Tuesday, February 12, 2013

Henderson St at Railroad Ave (aka Marin Blvd at Columbus Ave)


When I bought the old photo, all I knew was that it was taken in Jersey City. But I had no clue as to where - whether it taken downtown or in the heights. There is an elevated railway running between the buildings in the old picture, which hinted at downtown; there were several railways that cut through the city. One of them ran along Columbus Ave; that street was at the time called Railroad Ave. But the elevated tracks in the old photo could also have been the elevated trolley that ran from Hoboken up to the Heights, to the Jersey City court house.

But the angel at which the streets in the photo intersect is not straight - this is rather uncommon downtown Jersey City - it's essentially only Newark Avenue that runs through the city on an angel. So I started looking at old maps trying to figure out where it was by following Newark Avenue, both in downtown and uptown.

The old Jersey City maps that Rutgers University have made available online were essential, or even crucial in the quest. In the old maps, wooden buildings are yellow and the brick structures are red. I looked for the pattern of yellow and red buildings in the map that matched the old photo for a very long time. Finally, after a thorough search, I found the pattern in the map, and the streets at a 'strange' angel. But it was not where I expected - rather it was on Henderson St (now known as Marin Blvd) where it met Railroad Ave (now Columbus).

But even though the map and picture was a perfect match, I still was not 100% sure. But then I saw a photo of the same area from around 1999-2000, before Grove Point was built. That photo included the first building on the right from the old photo.

At that point, after many weeks of searching, I finally knew that the photo was of Henderson St (now Marin Blvd), from Morgan St to Railroad Avenue (now Columbus).

If you like challenges like this, check the 'Unsolved Mysteries Tab' where I will upload photos and postcards that I do not know where they were taken. Please use the comments functionality if you can help out or have more information about what Jersey City used to be like!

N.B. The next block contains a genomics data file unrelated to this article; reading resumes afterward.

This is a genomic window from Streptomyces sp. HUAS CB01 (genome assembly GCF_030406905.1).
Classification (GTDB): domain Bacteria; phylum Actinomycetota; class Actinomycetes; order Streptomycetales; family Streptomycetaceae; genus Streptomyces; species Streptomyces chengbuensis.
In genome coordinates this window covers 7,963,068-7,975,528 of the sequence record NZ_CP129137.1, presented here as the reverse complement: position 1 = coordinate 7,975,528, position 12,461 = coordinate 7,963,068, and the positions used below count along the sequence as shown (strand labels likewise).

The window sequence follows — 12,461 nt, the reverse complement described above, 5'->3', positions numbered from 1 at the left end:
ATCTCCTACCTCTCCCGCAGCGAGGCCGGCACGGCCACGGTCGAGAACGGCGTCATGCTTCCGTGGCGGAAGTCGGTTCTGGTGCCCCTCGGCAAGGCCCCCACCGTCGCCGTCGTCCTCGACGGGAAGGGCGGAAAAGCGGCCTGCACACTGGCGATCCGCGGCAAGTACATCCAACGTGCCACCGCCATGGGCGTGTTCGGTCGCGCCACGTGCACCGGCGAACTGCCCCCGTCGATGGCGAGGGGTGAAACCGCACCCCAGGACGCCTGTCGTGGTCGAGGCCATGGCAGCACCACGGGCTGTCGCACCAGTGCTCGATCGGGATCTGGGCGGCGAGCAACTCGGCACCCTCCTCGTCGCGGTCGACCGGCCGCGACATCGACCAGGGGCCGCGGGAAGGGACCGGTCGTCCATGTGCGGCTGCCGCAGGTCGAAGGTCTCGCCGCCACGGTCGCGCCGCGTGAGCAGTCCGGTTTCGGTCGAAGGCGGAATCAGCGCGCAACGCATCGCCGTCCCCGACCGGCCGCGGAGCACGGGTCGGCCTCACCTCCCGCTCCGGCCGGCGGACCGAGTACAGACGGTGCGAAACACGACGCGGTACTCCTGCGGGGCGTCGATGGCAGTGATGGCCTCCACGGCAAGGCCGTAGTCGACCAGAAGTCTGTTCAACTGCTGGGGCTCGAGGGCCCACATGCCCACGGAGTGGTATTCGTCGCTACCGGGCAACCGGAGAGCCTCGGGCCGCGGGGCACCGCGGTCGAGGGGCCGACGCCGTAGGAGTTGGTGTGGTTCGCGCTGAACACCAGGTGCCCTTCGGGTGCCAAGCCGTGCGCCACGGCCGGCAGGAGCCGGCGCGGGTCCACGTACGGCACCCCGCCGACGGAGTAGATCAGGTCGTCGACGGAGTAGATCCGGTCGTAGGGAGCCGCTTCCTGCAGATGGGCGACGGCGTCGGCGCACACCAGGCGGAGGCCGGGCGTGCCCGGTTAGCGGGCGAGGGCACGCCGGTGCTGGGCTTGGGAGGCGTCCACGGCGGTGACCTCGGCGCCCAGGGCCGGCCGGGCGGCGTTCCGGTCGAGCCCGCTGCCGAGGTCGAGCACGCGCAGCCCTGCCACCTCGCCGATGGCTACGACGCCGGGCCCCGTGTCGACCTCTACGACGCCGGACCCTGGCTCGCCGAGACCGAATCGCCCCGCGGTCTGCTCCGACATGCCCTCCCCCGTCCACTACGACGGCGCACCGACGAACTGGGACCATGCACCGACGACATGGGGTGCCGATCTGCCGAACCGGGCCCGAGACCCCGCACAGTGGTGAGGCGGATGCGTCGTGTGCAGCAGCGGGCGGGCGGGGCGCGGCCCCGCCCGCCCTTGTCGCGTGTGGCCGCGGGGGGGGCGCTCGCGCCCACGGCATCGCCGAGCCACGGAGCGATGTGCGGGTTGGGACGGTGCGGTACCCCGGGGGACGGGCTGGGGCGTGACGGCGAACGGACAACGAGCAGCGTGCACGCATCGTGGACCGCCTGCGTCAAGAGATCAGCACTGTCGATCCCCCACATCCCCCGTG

Center of old image magnified, showing intersection of Henderson St (Marin Blvd) and Newark Ave and Railroad Ave (Columbus).

View Larger Map


  1. Terrific job.

    Love the link to the Rutgers Maps.

    I remember there is a guy on Flickr that has tons of old JC images and links to very early JC maps. you might try: http://www.flickr.com/photos/wavz13/sets/72157622579761251/with/7111079611/ this is his name: wavz13's photostream

  2. Here is the other map site I was trying to locate for you:

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  4. Thanks for sharing!

    While I have seen the map (from wavz13's interesting flickr stream) the map is the most interesting historic representations that I know of Jersey City. It can not be shared too much!

    The level of detail that the artist put into it: you can clearly see the house on 579 Jersey Avenue as well as the 'keyhole bar' on Erie - both of which are still standing, but have most of their historic character covered by vinyl siding. And in the images around the map you can see a Hudson Tunnel Works - I wonder if that is what became the Hudson and Manhattan Tunnels (i.e. the Path), or if it was one of the earlier abandoned attempts.

    I am planning to do (at least) one post dedicated to this map.

    Do you or anyone else have links to other aerial surveys of Jersey City that are available online?

    Thanks again for posting!

  5. Hi there and lifelong Jersey City Heights resident who ever-appreciates vintage/historical images such as this one above. And also appreciate the research that went into trying to determine where the vintage photo was taken from, where it compares with today's street-scape.

    Mentioned among that research was the extremely informative and excellent mapmaker.rutgers.edu website which contains numerous incredible New Jersey/County/local maps from a wide-range of eras/timeframes and styles.